Technology has changed many things, making almost everything faster, easier, better and many more adjectives apply.
Also advances in technology have made many objects and processes obsolete. However, there are still things barely touched by technology and the most important of these is people leadership. The strong and consistent guidance for the workforce.
Throughout history the lighthouse has played a vital role in navigation at sea; its purpose to guide, to show the way, to warn of danger and generally to provide safe entry to harbours.
The line manager is the lighthouse for the team members in any organisation. Lighthouses do not shift positions; they stand firm and bright and can always be counted on to guide those looking to them for that purpose. What would happen if lighthouses moved; changed direction and occasionally turned their lights out? They could not be trusted, and condemned as a navigation aid. We concede that other tools have replaced the lighthouse or diminished the need for the lighthouse as we know it. Other tools now replace the lighthouse. So, it is not that the need for guidance no longer exists but only that there are now different ways to provide it.
As long as humans continue to do the work of the organisation the line manager must be the guidance device . . . the lighthouse.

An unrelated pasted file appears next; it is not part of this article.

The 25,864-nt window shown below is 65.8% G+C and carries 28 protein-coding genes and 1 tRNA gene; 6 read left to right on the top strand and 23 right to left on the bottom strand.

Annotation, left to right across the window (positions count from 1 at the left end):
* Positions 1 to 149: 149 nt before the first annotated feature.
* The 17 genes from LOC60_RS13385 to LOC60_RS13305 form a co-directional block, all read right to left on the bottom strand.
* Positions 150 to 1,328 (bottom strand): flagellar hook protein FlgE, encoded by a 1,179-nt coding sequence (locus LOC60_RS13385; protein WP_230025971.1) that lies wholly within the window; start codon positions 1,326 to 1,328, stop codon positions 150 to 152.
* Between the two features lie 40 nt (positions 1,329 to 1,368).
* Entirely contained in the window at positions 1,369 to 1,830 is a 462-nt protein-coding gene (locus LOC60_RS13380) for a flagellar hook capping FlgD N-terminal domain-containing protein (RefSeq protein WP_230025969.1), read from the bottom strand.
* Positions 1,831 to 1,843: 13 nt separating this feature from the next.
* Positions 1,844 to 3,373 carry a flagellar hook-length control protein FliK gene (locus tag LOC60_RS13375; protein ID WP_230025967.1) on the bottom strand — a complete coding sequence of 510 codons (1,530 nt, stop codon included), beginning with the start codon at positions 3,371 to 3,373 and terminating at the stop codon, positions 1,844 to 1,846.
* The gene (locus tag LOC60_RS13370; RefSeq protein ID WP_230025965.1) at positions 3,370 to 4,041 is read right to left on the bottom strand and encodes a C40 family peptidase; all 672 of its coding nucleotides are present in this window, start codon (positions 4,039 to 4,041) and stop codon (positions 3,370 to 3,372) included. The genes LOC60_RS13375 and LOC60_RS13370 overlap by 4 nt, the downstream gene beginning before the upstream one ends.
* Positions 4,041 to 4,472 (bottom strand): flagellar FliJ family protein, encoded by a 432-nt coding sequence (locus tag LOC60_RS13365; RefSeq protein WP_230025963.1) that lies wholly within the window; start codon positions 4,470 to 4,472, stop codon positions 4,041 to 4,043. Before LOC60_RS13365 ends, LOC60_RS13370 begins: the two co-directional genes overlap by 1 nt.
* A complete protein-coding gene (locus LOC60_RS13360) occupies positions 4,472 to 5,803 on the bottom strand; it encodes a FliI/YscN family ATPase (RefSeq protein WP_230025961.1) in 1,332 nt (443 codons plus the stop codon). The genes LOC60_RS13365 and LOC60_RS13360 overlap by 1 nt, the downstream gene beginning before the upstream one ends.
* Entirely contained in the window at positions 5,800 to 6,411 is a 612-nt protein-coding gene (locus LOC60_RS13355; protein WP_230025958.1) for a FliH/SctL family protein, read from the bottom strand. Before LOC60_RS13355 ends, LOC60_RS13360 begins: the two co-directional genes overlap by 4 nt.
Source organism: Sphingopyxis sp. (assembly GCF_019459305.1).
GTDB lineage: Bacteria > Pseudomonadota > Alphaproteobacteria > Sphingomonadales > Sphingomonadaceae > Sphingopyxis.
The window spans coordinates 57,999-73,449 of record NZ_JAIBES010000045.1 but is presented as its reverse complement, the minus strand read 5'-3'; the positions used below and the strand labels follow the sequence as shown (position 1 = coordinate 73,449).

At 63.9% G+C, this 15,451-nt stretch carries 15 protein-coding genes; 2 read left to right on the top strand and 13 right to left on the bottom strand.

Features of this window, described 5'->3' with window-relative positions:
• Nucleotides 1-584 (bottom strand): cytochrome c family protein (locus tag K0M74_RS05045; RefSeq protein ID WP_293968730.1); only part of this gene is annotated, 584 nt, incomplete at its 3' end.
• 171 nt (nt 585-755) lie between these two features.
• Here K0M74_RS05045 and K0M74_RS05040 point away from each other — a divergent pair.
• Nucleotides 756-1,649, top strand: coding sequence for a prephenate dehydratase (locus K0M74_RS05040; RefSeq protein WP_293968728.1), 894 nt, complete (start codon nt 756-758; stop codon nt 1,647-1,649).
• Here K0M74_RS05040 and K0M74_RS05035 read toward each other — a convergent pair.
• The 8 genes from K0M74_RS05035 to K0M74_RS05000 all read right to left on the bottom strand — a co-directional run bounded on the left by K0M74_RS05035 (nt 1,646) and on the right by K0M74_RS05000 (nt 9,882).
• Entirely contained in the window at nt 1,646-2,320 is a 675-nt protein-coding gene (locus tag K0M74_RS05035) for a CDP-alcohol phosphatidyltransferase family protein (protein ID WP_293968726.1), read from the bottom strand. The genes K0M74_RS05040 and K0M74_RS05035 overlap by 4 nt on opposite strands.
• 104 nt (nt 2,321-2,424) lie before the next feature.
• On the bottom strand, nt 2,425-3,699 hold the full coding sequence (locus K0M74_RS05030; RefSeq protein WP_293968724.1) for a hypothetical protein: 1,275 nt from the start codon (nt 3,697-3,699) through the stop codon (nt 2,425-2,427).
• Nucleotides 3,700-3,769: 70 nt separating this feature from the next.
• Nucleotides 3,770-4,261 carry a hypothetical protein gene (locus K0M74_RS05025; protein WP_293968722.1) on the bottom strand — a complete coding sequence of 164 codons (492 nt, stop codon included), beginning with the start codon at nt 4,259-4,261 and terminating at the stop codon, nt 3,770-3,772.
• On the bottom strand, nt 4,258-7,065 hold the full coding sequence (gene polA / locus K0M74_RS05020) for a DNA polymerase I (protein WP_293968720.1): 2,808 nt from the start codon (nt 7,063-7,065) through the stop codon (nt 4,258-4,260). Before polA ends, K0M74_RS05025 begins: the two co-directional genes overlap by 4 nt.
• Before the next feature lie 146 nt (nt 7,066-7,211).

The line manager must provide consistent guidance. In every aspect of the operation there must be clear and consistent management at all times. Management that must be based on integrity, respect, knowledge and principles; the type of management that every manager should practice.
The manager with integrity and respect for others will not say one thing and do another.
She/he will not forget that team-members – all team members, wherever they fit into the team – should be praised in public and disciplined in private. There are rewards and consequences and both should be consistently applied.
The manager with principles will not be diverted by whatever comes along. Decisions will not be made based on comfort or popularity. They will be made on principles because they understand that abandoning their principles leaves them open to distrust and uncertainty and, very likely, the failure that catches up with unprincipled managers.
Sometimes in the heat of battle, today’s high-pressure atmosphere, it is easy for team members to lose sight of goals and to go off course. The simple truth is that if there is no one to act as the lighthouse, or the light house is not stable, consistent and bright, the most important reason for it being there in the first place may just be forgotten. No organisation can afford to take this chance.
The advent of new technologies is designed to help the line manager but will never replace the basic principles of the “manager as lighthouse”.